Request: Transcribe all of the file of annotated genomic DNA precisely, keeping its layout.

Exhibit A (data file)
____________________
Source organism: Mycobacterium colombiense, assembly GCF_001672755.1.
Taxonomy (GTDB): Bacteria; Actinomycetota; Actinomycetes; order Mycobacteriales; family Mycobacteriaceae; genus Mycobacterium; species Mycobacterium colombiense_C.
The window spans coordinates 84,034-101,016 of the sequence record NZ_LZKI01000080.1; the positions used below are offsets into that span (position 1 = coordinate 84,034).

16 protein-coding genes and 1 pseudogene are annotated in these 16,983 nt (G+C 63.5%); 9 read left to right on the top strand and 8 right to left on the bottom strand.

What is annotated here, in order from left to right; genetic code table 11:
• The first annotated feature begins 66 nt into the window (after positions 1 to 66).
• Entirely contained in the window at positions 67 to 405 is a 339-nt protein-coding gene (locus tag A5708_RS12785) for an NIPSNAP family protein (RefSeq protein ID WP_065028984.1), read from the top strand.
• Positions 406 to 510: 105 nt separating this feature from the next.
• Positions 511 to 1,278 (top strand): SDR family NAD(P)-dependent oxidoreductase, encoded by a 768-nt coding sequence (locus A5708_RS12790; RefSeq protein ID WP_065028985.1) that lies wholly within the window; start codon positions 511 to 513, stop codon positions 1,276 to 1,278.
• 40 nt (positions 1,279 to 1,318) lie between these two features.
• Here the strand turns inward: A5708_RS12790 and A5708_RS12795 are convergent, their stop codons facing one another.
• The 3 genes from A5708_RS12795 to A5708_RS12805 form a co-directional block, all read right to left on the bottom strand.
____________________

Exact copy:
Source organism: Mycobacterium colombiense, assembly GCF_001672755.1.
Taxonomy (GTDB): Bacteria; Actinomycetota; Actinomycetes; order Mycobacteriales; family Mycobacteriaceae; genus Mycobacterium; species Mycobacterium colombiense_C.
The window spans coordinates 84,034-101,016 of the sequence record NZ_LZKI01000080.1; the positions used below are offsets into that span (position 1 = coordinate 84,034).

16 protein-coding genes and 1 pseudogene are annotated in these 16,983 nt (G+C 63.5%); 9 read left to right on the top strand and 8 right to left on the bottom strand.

What is annotated here, in order from left to right; genetic code table 11:
• The first annotated feature begins 66 nt into the window (after positions 1 to 66).
• Entirely contained in the window at positions 67 to 405 is a 339-nt protein-coding gene (locus tag A5708_RS12785) for an NIPSNAP family protein (RefSeq protein ID WP_065028984.1), read from the top strand.
• Positions 406 to 510: 105 nt separating this feature from the next.
• Positions 511 to 1,278 (top strand): SDR family NAD(P)-dependent oxidoreductase, encoded by a 768-nt coding sequence (locus A5708_RS12790; RefSeq protein ID WP_065028985.1) that lies wholly within the window; start codon positions 511 to 513, stop codon positions 1,276 to 1,278.
• 40 nt (positions 1,279 to 1,318) lie between these two features.
• Here the strand turns inward: A5708_RS12790 and A5708_RS12795 are convergent, their stop codons facing one another.
• The 3 genes from A5708_RS12795 to A5708_RS12805 form a co-directional block, all read right to left on the bottom strand.